1. personnel and systems aimed at preventing data breaches are in place;
  2. an investigation is undertaken regarding the cause of the breach;
  3. the situation that led to the breach is being or has been remedied; and,
  4. a top-down review of personnel and systems is underway in order to attempt to prevent future breaches.

Management should quickly communicate these assurances to the public, at the very least, and consider going even further. For instance, ChoicePoint over-notified by a wide margin, issuing nationwide notices (not just to Californians) and also offering assistance to consumers whose information may have been compromised. This sort of extra effort will go a long way toward muting the public outcry. Perhaps most important, without admitting any liability, the company should publicly apologize for any inconvenience the data breach might cause the persons whose data was lost or stolen.

Finally, when a business experiences a major data breach, it should be prepared to defend a variety of claims asserted in various class action lawsuits. The deeper the company’s pockets, the greater the likelihood of a lawsuit. It will likely take years to sort out the legalities of such claims. Until that happens, plaintiffs’ lawyers will continue to test a number of different theories. It appears that the plaintiffs’ bar already hopes this is the next asbestos or tobacco bonanza.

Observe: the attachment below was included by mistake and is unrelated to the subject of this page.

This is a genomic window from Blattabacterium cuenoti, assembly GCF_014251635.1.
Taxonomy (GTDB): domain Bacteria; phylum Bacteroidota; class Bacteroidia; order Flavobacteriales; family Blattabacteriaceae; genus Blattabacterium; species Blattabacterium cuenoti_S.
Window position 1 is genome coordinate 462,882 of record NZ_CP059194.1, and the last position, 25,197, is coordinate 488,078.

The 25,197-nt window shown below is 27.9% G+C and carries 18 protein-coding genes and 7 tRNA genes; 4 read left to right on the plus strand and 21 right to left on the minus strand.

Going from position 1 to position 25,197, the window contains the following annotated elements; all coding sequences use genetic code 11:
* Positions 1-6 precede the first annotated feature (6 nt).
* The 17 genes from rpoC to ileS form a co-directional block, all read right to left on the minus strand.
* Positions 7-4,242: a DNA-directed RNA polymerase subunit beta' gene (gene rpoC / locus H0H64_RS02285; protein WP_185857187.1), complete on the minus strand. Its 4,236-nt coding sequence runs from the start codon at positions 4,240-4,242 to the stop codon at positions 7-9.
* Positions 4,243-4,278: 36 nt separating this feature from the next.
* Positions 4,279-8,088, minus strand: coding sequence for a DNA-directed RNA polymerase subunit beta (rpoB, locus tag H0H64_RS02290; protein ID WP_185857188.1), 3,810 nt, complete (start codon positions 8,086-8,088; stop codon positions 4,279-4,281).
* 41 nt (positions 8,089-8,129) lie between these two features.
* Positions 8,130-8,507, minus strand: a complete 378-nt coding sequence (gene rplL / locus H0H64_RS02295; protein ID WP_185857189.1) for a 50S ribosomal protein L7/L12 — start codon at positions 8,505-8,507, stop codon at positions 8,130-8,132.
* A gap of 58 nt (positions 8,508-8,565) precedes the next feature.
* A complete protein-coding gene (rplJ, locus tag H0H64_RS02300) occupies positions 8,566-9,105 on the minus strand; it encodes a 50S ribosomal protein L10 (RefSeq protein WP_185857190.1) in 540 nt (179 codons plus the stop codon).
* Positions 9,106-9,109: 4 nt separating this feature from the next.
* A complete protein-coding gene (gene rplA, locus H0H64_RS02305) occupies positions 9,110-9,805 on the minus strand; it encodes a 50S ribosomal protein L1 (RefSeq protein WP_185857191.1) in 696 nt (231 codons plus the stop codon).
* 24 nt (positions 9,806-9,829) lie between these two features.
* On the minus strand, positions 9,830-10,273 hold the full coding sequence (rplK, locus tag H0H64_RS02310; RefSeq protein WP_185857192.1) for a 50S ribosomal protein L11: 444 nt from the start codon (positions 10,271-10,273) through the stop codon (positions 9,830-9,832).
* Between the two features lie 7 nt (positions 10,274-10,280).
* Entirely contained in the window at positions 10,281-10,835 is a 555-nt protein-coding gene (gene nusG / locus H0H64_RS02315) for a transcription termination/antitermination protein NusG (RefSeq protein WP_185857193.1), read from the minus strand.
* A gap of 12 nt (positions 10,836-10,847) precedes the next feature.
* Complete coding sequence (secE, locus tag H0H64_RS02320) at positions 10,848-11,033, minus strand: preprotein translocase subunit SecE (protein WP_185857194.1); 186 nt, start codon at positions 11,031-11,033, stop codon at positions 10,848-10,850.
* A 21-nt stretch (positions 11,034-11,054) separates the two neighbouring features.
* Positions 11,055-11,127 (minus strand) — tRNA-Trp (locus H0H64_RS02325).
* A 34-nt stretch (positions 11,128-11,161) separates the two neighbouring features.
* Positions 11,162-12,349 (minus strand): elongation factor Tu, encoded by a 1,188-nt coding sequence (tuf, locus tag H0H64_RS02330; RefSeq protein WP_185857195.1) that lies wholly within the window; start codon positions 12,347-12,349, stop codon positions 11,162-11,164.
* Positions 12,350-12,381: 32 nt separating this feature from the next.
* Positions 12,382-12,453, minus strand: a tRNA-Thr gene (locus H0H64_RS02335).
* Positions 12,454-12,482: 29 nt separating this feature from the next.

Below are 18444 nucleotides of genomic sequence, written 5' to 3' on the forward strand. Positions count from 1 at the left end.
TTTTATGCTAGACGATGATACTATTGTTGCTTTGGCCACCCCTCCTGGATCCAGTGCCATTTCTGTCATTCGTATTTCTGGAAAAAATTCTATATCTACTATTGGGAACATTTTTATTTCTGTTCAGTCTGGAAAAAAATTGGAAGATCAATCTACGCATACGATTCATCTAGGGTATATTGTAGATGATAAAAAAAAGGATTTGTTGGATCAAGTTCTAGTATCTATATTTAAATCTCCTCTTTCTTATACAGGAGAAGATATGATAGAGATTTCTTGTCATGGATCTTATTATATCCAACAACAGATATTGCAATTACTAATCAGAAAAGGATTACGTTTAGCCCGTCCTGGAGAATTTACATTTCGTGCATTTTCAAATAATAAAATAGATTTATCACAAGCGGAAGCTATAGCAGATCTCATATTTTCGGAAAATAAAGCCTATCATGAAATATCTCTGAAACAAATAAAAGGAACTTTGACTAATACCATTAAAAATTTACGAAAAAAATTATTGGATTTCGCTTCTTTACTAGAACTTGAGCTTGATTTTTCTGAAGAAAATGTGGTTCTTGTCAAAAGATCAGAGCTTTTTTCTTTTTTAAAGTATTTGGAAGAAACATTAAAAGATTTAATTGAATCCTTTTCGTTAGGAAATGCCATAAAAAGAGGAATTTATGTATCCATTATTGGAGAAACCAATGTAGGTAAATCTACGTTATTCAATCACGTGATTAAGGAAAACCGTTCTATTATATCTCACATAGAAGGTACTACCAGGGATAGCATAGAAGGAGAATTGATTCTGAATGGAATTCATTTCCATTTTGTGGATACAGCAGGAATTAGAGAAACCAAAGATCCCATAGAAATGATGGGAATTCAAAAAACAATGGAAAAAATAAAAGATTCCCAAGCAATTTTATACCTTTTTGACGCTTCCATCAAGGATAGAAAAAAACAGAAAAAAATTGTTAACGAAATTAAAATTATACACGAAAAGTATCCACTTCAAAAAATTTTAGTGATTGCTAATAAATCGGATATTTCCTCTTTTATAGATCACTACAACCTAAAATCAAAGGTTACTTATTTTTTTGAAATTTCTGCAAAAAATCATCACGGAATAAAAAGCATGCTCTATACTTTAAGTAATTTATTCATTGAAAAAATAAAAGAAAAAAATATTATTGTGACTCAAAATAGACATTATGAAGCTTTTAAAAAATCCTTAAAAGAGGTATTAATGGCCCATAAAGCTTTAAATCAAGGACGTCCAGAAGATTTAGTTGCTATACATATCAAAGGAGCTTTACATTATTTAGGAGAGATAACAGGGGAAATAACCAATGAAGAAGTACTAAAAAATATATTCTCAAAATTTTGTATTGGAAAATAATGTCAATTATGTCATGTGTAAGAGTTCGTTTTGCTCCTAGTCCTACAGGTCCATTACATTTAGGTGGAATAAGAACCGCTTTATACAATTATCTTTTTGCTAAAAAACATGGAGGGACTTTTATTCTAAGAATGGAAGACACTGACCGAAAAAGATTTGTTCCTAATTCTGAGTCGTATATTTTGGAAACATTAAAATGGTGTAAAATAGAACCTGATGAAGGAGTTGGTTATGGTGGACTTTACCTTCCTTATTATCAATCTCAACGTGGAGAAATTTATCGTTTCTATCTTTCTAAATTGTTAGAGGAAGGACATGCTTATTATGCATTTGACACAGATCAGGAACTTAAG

Disaster Preparedness

Companies that developed a “crisis preparedness plan” in the wake of 9/11 should consider including data breaches as part of that plan. Basic crisis preparedness planning includes aspects particularly important to data breach responses:

  1. identifying who will be in charge; and,
  2. identifying specifically which persons are responsible for communicating with various constituencies (i.e., employees, customers, government, media, etc.).

Such a plan might also anticipate other important issues. Who should be contacted in addition to those required by disclosure statutes? Are there friendly media contacts identified in advance? What regulators should be notified and how? This is not just a plan for PR spin. It should set forth precisely what the company intends to do in the event of a data breach. The spate of data breaches in 2005 has shown that companies that respond quickly fare far better.

Privacy concerns are at an all-time high. Government is imposing new and significant regulation. The way companies store and use personal data is now a matter of national policy debate. Depending on the business, a data breach can bring a company to its knees. At the very least, it can expose a company to significant potential liability. Senior management needs to recognize the risk and anticipate a response. Waiting until a breach occurs will leave a company flat-footed, and the public response will be costly.